Map of Mexico City/Tlalpan

Casa Chata in Centro Historico

The Centro Historico de Tlalpan or historical Downtown of Tlalpan is a good place to visit. You can stroll through the streets around the Plaza de la Constitucion (Zocalo) The main square. Some of the main attractions within the Centro Historico are:

  • Parroquia y Convento de San Agustín de las Cuevas. Church and former convent from the 17th century. Tlalpan itself was formerly known as San Agustín de las Cuevas.
  • Parque Juana de Asbaje. Leafy park next to the square. Includes a nice Fondo de Cultura Económica book store and café.
  • Municipal Hall, Plaza de la Constitucion.
  • Mercado Publico, Plaza de la Constitucion. This public market is the last "Porfirian" style that remains in Mexico City.
  • Casa de Santa Anna (San Fernando Avenue and Madero Street). Previously, the home of Antonio Lopez de Santa Anna, Mexican president. Today, offices of an insurance company.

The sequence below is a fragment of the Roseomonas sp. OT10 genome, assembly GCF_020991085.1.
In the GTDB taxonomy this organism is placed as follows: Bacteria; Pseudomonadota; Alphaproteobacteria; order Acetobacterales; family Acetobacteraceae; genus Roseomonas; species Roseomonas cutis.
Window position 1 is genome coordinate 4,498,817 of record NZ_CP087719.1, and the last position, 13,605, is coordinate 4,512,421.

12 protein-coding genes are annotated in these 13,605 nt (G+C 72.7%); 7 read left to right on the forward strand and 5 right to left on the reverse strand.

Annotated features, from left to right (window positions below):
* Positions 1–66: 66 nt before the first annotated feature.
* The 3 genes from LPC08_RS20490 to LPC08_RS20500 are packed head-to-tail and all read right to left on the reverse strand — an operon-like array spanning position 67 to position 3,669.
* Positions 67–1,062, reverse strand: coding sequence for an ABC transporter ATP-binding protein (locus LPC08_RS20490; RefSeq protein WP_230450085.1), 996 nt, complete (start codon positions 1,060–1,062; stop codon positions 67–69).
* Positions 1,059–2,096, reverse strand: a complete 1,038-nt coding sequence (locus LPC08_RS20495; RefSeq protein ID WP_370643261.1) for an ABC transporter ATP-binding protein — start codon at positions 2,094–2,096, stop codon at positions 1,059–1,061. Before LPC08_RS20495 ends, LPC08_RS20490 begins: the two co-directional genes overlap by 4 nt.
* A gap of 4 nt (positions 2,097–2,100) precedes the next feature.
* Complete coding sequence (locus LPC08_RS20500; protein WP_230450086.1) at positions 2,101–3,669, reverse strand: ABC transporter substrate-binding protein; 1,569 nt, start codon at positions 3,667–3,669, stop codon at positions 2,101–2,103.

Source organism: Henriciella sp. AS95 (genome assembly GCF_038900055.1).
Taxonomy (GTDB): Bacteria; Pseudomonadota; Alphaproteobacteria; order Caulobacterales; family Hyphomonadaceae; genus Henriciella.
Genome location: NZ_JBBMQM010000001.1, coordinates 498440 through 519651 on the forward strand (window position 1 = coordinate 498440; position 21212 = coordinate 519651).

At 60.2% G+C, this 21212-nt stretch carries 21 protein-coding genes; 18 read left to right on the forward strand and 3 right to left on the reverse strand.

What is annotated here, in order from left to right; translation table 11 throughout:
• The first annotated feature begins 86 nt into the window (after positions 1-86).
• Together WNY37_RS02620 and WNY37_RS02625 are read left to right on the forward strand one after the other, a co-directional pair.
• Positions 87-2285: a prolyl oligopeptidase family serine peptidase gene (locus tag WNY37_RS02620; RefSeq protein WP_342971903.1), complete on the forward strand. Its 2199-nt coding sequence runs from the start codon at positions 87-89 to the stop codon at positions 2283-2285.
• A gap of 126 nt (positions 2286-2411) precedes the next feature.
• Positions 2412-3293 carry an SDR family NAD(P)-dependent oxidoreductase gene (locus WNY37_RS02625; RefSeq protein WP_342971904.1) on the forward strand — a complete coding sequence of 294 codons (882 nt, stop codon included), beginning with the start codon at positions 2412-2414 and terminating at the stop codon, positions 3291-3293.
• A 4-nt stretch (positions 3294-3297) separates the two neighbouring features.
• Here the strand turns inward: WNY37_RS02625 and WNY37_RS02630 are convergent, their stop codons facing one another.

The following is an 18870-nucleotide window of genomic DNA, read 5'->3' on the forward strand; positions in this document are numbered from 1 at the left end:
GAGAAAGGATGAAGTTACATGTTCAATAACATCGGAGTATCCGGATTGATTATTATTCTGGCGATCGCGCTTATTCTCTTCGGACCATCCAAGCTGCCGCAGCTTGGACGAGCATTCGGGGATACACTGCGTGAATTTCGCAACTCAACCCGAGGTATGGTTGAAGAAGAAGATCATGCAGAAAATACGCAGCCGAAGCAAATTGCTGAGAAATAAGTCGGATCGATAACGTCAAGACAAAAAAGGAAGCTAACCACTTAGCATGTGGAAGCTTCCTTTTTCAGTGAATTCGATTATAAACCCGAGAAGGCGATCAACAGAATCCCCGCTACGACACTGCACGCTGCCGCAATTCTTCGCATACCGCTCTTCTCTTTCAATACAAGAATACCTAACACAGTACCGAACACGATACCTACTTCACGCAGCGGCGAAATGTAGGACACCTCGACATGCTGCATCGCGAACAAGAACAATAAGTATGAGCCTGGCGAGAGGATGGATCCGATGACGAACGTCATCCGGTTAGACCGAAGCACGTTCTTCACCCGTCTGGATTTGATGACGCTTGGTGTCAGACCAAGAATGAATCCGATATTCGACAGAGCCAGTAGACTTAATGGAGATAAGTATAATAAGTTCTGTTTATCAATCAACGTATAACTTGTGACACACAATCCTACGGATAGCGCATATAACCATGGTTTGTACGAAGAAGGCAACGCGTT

• Tlalpan Mint (Moneda and Juarez street). For 2 years, in the late 1800s, this building housed the Mexican Mint, today is a secondary school.
  • Casa Frissac (Plaza de la Constitucion and Moneda streets).
  • Casa Chata (Matamoros and Moneda streets).

Outside the centro histórico, you can visit:

  • Parque Ecológico Cuicuilco. A large uneven circular pyramid comprises the ruins of the oldest settlement in the Mexico City area. The Cuicuilco civilisation was destroyed by the eruption of the Xitle volcano, the source of the lava stone that is widely used in Tlalpan.
  • Villa Olímpica. The housing complex used for the Mexico City 1968 olympics. There are a couple of other minor ruins from Cuicuilco inside the complex.